People who buy into being “misfits” beat themselves up too much.  Misfits rock.  The thing that makes you a misfit is probably the thing that makes you unique.  It’s the thing that makes you stand out from the crowd.  It’s the thing that will get you hired.  It’s the thing that will get you the girl.  It’s the thing that will make others take notice.

I think many responsible parents are obsessed with getting their sons into sports because they think sports will – perhaps magically – produce a sense of masculinity and keep their sons from “turning gay” or becoming school shooters or troubled misfits.

If only life were that simple.  No?  I suspect some girls may have similar issues.

We need to redefine what it means to be a “misfit.”  It’s funny because when you’re a kid, it’s all about “fitting in,” but when you’re applying for college or looking for a job or even a spouse later in life, it’s all about “standing out” and gaining an edge.

I don’t know.  I just think that some of the most interesting people I’ve ever met have been so-called misfits.  I’m not talking people who engage in violence or anti-social activities.  I’m talking about people who’ve grown into their quirkiness.  I’m talking about folks who are slightly left or right of center and they know it and have become comfortable with their uniqueness.   

Misfits rock.  They’re a party of one.   

The greatest thing about being perceived as somewhat of a misfit is you’ve gained the confidence to say, “This is who I am.  Take it or leave it.”  And at that point, people can decide whether to take you or leave you.  So be it.

Now let me just say here that I’m not talking about people with bad, disgusting habits or boils growing all over their bodies.  God love ‘em, but you know that’s not what I’m talking about.  I’m talking about individuality here.  You know what I mean.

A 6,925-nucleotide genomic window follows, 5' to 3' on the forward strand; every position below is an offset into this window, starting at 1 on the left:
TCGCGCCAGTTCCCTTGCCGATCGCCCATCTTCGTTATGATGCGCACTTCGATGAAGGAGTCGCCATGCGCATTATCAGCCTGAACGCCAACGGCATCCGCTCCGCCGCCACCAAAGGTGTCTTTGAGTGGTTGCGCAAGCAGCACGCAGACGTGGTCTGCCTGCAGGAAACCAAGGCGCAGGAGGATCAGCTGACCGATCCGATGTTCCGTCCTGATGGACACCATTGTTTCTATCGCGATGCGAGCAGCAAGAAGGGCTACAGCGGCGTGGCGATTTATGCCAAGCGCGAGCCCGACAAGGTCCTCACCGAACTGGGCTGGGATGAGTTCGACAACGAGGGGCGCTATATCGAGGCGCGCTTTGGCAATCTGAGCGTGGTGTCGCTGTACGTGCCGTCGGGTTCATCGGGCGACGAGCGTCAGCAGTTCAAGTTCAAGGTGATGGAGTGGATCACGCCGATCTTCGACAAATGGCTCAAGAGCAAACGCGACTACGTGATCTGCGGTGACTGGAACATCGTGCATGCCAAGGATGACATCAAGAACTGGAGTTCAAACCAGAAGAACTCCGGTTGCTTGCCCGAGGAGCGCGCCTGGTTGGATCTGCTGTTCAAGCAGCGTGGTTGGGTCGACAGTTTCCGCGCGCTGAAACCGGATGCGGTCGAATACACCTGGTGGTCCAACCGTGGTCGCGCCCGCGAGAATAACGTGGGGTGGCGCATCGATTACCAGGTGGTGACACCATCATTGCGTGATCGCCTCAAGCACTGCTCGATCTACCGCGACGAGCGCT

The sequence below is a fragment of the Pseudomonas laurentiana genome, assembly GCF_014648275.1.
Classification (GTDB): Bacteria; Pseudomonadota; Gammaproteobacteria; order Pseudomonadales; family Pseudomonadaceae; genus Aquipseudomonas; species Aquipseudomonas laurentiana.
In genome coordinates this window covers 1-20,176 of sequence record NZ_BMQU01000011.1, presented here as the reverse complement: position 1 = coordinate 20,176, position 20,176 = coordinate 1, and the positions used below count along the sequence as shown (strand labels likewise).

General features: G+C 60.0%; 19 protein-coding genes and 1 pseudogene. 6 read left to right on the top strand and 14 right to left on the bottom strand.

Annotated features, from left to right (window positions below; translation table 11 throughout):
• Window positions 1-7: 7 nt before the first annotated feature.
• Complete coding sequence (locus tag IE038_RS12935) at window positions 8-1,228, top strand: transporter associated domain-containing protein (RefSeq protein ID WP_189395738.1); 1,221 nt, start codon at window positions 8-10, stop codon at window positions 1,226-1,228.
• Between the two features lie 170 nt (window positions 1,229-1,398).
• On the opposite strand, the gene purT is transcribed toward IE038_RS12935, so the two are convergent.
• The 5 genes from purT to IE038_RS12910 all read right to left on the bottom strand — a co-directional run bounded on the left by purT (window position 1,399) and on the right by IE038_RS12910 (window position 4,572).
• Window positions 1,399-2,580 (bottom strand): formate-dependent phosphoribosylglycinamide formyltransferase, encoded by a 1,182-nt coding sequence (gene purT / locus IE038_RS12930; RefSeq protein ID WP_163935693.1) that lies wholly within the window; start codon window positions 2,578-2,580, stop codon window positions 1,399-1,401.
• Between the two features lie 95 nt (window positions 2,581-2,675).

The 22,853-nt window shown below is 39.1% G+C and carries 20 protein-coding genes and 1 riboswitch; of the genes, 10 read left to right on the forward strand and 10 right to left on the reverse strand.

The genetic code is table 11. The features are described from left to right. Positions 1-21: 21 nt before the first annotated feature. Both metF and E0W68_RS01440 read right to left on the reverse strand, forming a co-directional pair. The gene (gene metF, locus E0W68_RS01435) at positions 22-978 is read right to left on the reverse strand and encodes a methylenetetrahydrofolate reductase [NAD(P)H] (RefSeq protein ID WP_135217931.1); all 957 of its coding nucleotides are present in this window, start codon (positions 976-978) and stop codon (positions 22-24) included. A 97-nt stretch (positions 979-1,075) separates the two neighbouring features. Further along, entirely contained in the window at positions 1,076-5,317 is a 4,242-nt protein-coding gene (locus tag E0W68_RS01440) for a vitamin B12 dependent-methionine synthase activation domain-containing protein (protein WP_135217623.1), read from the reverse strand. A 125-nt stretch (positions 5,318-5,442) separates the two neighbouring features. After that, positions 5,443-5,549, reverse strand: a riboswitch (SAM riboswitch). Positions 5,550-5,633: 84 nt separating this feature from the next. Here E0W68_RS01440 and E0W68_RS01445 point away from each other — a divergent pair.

It’s a thin line isn’t it?  But I think that’s the point.  You have to know where being a misfit ends and being someone in need of serious counseling begins.  That’s how life works.

Misfits are the spice of society.  Many of them are artists or writers … you know … creative types.  Thank God for them.  They keep things interesting while others are pathologically trying to “fit in.”

And can I just ask … what does “fitting in” mean anyway?  Okay, it means you’re not weird, I get it.  However, who makes THAT rule?  This is precisely why I did not pledge a fraternity back in college.  Nothing against fraternities.  I’m sure they’re fine institutions for those who choose them, but that wasn’t my scene.

At the end of the day, I say you’ve got to be comfortable with yourself before you can be comfortable with others.  You can really only do this by spending time alone and by risking having people dub you a misfit. 

There’s freedom in being a misfit because you’re not beholden to anyone.  Not really. You’re smart enough to follow the rules, but you clearly see the sham and scam of it all.  You might sip the Koolaid, but you don’t chug it down like some dumbass.

Being a misfit rocks.  If you’re a misfit, you are enough … just as you are.